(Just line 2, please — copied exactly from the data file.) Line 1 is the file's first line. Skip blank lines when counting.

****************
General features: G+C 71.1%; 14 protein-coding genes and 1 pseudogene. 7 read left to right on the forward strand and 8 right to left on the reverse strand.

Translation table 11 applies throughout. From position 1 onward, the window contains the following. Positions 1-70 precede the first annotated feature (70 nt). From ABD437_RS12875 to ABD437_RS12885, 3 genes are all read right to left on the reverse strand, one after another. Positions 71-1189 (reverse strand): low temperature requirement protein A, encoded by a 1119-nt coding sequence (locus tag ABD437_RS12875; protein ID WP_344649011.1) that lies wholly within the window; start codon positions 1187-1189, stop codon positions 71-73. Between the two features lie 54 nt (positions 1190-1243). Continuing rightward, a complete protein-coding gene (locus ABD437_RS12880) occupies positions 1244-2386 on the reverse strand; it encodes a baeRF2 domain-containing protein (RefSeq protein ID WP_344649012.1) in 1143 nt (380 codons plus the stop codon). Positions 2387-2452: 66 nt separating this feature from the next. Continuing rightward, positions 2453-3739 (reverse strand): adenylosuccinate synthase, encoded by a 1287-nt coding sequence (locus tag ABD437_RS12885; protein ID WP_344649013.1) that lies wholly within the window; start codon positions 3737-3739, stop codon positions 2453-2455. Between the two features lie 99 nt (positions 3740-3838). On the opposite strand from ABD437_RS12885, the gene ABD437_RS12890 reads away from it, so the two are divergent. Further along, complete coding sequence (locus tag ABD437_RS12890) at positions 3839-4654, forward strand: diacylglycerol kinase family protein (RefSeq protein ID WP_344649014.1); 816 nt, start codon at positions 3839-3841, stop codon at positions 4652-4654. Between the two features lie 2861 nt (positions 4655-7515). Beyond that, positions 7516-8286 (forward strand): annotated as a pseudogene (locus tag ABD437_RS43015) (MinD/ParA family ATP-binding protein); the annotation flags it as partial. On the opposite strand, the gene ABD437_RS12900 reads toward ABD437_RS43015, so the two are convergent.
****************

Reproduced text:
Translation table 11 applies throughout. From position 1 onward, the window contains the following. Positions 1-70 precede the first annotated feature (70 nt). From ABD437_RS12875 to ABD437_RS12885, 3 genes are all read right to left on the reverse strand, one after another. Positions 71-1189 (reverse strand): low temperature requirement protein A, encoded by a 1119-nt coding sequence (locus tag ABD437_RS12875; protein ID WP_344649011.1) that lies wholly within the window; start codon positions 1187-1189, stop codon positions 71-73. Between the two features lie 54 nt (positions 1190-1243). Continuing rightward, a complete protein-coding gene (locus ABD437_RS12880) occupies positions 1244-2386 on the reverse strand; it encodes a baeRF2 domain-containing protein (RefSeq protein ID WP_344649012.1) in 1143 nt (380 codons plus the stop codon). Positions 2387-2452: 66 nt separating this feature from the next. Continuing rightward, positions 2453-3739 (reverse strand): adenylosuccinate synthase, encoded by a 1287-nt coding sequence (locus tag ABD437_RS12885; protein ID WP_344649013.1) that lies wholly within the window; start codon positions 3737-3739, stop codon positions 2453-2455. Between the two features lie 99 nt (positions 3740-3838). On the opposite strand from ABD437_RS12885, the gene ABD437_RS12890 reads away from it, so the two are divergent. Further along, complete coding sequence (locus tag ABD437_RS12890) at positions 3839-4654, forward strand: diacylglycerol kinase family protein (RefSeq protein ID WP_344649014.1); 816 nt, start codon at positions 3839-3841, stop codon at positions 4652-4654. Between the two features lie 2861 nt (positions 4655-7515). Beyond that, positions 7516-8286 (forward strand): annotated as a pseudogene (locus tag ABD437_RS43015) (MinD/ParA family ATP-binding protein); the annotation flags it as partial. On the opposite strand, the gene ABD437_RS12900 reads toward ABD437_RS43015, so the two are convergent.